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Invoking action after period of inactivity [message #660027] Wed, 16 March 2011 15:11 Go to next message
Tom Quarendon is currently offline Tom Quarendon
Messages: 23
Registered: July 2009
Junior Member
How do I make something happen only after a certain period of "inactivity"?

My problem is this. I have a view that displays information from a certain model. The model sends events when it updates, but sometimes can send a flood of events. Rather than causing my view to redraw on every single event, I want to make the event set a timer and only if that timer expires without another event coming in do I want to actually update my view. However I can't find a way of doing this. The best I can find is the Display.timerExec method, but I'd have to invoke that on each event and then check some timestamp to see whether another event has arrived in the mean time.

I've looked at the plain java Timer classes but they don't appear to provide me with a resettable timer either.

Anyone any ideas how I can achieve what I want to do?
Re: Invoking action after period of inactivity [message #660063 is a reply to message #660027] Wed, 16 March 2011 17:15 Go to previous messageGo to next message
Mauro Condarelli is currently offline Mauro Condarelli
Messages: 422
Registered: September 2009
Senior Member
Il 16/03/2011 16:11, Tom Quarendon ha scritto:
> How do I make something happen only after a certain period of "inactivity"?
>
> My problem is this. I have a view that displays information from a
> certain model. The model sends events when it updates, but sometimes can
> send a flood of events. Rather than causing my view to redraw on every
> single event, I want to make the event set a timer and only if that
> timer expires without another event coming in do I want to actually
> update my view. However I can't find a way of doing this. The best I can
> find is the Display.timerExec method, but I'd have to invoke that on
> each event and then check some timestamp to see whether another event
> has arrived in the mean time.
>
> I've looked at the plain java Timer classes but they don't appear to
> provide me with a resettable timer either.
>
> Anyone any ideas how I can achieve what I want to do?

I am using Jobs.
I don't know if this is the best strategy, but I do something like:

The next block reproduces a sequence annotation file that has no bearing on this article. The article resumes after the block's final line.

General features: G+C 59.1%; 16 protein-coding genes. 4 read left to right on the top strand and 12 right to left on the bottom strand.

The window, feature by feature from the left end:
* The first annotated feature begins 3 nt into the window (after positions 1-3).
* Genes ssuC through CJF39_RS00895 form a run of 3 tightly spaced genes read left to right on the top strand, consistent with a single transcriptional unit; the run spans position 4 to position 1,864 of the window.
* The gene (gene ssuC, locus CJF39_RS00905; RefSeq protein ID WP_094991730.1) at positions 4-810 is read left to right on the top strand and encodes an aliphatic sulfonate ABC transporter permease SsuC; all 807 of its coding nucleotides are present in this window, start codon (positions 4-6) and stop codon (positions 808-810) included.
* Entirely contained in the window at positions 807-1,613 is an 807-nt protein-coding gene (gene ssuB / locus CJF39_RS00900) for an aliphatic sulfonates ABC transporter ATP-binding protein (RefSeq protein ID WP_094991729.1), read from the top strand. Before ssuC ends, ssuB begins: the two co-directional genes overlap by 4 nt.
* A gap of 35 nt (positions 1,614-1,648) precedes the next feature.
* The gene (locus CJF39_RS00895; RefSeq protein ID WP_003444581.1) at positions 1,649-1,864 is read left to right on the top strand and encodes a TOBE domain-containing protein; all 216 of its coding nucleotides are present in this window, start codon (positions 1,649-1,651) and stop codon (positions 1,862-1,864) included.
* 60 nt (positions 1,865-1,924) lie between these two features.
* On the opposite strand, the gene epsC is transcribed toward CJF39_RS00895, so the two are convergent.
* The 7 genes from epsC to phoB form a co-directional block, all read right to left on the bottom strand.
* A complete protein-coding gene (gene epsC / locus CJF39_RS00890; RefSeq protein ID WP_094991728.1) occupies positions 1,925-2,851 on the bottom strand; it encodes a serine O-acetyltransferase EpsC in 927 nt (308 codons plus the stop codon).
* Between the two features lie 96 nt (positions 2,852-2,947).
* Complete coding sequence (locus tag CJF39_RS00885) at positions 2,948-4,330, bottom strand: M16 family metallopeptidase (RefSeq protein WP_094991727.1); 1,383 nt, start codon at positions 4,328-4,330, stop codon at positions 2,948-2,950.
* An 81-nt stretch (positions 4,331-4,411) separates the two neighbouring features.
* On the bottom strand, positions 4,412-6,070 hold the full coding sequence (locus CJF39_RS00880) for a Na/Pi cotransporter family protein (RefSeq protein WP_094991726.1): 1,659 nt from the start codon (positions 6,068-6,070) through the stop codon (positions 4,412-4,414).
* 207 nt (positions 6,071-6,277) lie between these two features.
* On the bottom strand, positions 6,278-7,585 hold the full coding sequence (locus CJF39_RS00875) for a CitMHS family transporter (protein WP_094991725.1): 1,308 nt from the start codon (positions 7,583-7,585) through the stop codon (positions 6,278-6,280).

private Job saveJob;

public void notifyChanged(Notification msg) {
super.notifyChanged(msg);
if (updating)
return;
if (saveJob == null) {
saveJob = new Job("saveJob") {
@Override
protected IStatus run(IProgressMonitor monitor) {
...
return Status.OK_STATUS;
}
};
} else {
saveJob.cancel();
}
saveJob.schedule(saveTmpDelay);
}

HiH
Mauro
Re: Invoking action after period of inactivity [message #660069 is a reply to message #660063] Wed, 16 March 2011 17:50 Go to previous messageGo to next message
Tom Quarendon is currently offline Tom Quarendon
Messages: 23
Registered: July 2009
Junior Member
Yes, that's the pattern I came up with in the end. The key is being able to cancel and reschedule the Job, so that it only goes off after there really has been the required delay.
Re: Invoking action after period of inactivity [message #661388 is a reply to message #660069] Thu, 24 March 2011 13:47 Go to previous message
Grant Gayed is currently offline Grant Gayed
Messages: 2151
Registered: July 2009
Senior Member
FWIW using Display.timerExec() may be a bit lighter-weight, demonstrated
below:

public class Main {
public static void main(String[] args) {
final int TIMEOUT = 5000;
final Display display = new Display();
Shell shell = new Shell(display);
shell.setBounds(10,10,200,200);
shell.setLayout(new FillLayout());
new Text(shell, SWT.MULTI);

final Runnable runnable = new Runnable() {
public void run() {
System.out.println("no activity for " + TIMEOUT + " ms");
display.timerExec(TIMEOUT, this);
}
};

Listener listener = new Listener() {
public void handleEvent(Event event) {
display.timerExec(-1, runnable); // cancel
display.timerExec(TIMEOUT, runnable);
}
};
display.addFilter(SWT.MouseDown, listener);
display.addFilter(SWT.MouseUp, listener);
display.addFilter(SWT.MouseMove, listener);
display.addFilter(SWT.MouseWheel, listener);
display.addFilter(SWT.KeyDown, listener);
display.addFilter(SWT.KeyUp, listener);

display.timerExec(TIMEOUT, runnable);
shell.open();
while (!shell.isDisposed()) {
if (!display.readAndDispatch()) display.sleep();
}
display.dispose();
}

Grant


"Tom Quarendon" <tomq@teamwpc.co.uk> wrote in message
news:ilqsrs$nrm$1@news.eclipse.org...
> Yes, that's the pattern I came up with in the end. The key is being able
> to cancel and reschedule the Job, so that it only goes off after there
> really has been the required delay.
>
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